Bb Cornet by Gustave Besson, 1850
Most of us with more than a casual interest in brass instrument history would agree that Besson and Courtois were the two most important makers in the development of the French style cornet. Also, Besson went on to design the modern trumpet. In view of these facts, it is surprising how little we seem to know about Besson's earliest years of production. According to the Langwill index, Gustave Auguste Besson apprenticed with another Paris maker, Dujarez, of whom very little is known. He established his own shop in about 1838 and moved to 7 rue des 3 Coronnes in about 1845 and that is where this cornet was made. This cornet has no serial number and presumably predates the earliest known instruments that he stamped serial numbers on. The valve design is unique and not seen in any of the other Besson cornets. Interestingly, the valve design involves ports in the first and third pistons that make complete 180 degree turns as seen in seen in the third piston of Niles Eldredge's Stoelzel valve Besson cornet. This has the serial number 587 and almost certainly made a number of years later. My guess, based on Niles Eldredge's research, is that these instruments were made right around 1850. Another anomaly is the stamp on the second valve balluster. Unfortunately, it is a partial strike and may have some information missing. What can be clearly seen is "BR / Brevete", but it is unknown what the "BR" abreviates. My best guess for the moment is "Brevete du Rois" because this was most likely made during the reign of Napoleon III. Of course, this stamp could also be "BB" indicating "Besson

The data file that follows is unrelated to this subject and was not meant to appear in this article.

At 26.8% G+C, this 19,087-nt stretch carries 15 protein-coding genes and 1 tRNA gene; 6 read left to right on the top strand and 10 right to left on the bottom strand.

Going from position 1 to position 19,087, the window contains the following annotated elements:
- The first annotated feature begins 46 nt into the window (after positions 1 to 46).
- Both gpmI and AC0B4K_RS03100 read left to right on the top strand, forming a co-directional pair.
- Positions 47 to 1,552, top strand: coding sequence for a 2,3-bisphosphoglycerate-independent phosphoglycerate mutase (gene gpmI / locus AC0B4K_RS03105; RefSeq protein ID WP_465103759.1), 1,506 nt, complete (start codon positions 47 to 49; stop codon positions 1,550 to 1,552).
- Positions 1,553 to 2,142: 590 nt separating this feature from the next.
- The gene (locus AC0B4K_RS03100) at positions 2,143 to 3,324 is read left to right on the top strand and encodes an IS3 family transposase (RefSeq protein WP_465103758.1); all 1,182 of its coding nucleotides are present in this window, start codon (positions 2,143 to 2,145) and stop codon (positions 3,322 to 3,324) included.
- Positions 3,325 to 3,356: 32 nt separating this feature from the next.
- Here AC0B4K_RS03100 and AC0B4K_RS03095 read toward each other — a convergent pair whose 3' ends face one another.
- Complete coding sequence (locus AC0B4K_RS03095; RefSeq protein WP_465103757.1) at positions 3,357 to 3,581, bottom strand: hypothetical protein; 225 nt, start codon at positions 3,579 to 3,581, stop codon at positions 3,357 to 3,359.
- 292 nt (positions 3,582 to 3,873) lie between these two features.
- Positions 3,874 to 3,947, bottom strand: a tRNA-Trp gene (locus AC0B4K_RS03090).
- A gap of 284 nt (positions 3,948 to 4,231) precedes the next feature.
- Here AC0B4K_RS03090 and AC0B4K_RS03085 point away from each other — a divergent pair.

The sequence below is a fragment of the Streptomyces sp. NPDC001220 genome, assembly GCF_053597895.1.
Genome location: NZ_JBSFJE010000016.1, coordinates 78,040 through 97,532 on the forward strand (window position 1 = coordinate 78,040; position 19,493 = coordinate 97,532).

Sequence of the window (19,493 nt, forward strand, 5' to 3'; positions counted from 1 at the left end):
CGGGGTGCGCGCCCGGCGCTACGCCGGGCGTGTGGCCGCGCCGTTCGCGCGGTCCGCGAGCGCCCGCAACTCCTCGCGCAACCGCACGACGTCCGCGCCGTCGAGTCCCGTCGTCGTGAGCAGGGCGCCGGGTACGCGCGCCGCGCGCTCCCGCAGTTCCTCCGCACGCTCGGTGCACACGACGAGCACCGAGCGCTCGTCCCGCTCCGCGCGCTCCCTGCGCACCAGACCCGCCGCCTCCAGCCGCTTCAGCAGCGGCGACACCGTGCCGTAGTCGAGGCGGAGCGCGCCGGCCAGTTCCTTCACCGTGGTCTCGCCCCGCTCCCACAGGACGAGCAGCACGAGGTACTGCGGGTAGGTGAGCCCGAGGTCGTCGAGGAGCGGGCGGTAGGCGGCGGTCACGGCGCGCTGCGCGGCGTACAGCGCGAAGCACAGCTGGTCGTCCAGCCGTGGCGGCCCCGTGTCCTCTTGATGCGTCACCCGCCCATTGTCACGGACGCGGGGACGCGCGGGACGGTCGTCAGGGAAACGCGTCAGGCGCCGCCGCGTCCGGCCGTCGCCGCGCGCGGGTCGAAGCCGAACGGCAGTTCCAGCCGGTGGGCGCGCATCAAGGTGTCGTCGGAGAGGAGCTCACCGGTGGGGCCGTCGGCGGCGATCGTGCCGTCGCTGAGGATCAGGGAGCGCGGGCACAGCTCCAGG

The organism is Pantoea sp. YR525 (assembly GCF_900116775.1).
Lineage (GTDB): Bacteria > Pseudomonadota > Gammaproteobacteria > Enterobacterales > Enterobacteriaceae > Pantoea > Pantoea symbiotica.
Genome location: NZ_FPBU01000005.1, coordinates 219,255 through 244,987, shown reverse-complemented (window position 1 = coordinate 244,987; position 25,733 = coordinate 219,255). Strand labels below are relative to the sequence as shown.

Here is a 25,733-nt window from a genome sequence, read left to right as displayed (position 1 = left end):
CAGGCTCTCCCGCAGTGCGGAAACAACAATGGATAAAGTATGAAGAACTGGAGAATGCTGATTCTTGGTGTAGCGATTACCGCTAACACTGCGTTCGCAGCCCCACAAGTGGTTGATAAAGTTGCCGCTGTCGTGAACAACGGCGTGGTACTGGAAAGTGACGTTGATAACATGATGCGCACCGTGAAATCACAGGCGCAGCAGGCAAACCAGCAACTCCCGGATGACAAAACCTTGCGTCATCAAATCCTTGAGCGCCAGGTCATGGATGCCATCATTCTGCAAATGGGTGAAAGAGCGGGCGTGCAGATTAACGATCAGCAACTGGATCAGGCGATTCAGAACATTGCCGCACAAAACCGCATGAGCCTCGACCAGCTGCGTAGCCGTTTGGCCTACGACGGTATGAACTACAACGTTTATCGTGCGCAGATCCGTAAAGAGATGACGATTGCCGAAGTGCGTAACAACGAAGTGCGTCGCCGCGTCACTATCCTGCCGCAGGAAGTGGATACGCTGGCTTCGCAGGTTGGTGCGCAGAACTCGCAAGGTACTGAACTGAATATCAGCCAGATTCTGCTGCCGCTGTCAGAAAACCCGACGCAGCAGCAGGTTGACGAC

This cornet was recently purchased by collector Tom Meacham from a French collector, who had photographs of it on his website, where it was hidden in plain sight. The restoration was very straightforward, the most difficult part being the repair of a piston that had been punched through from the bottom in an attempt to free it from the casing. I made replacements of the missing Bb and A mouthpipe shanks. The crooks are not a matched set, but are of the correct size and style. I believe that the Ab crook is the only one original to this cornet and the G and F crooks came from another French cornet of the period. The mouthpiece is of high quality and a very early French example, but is probably not made by Besson.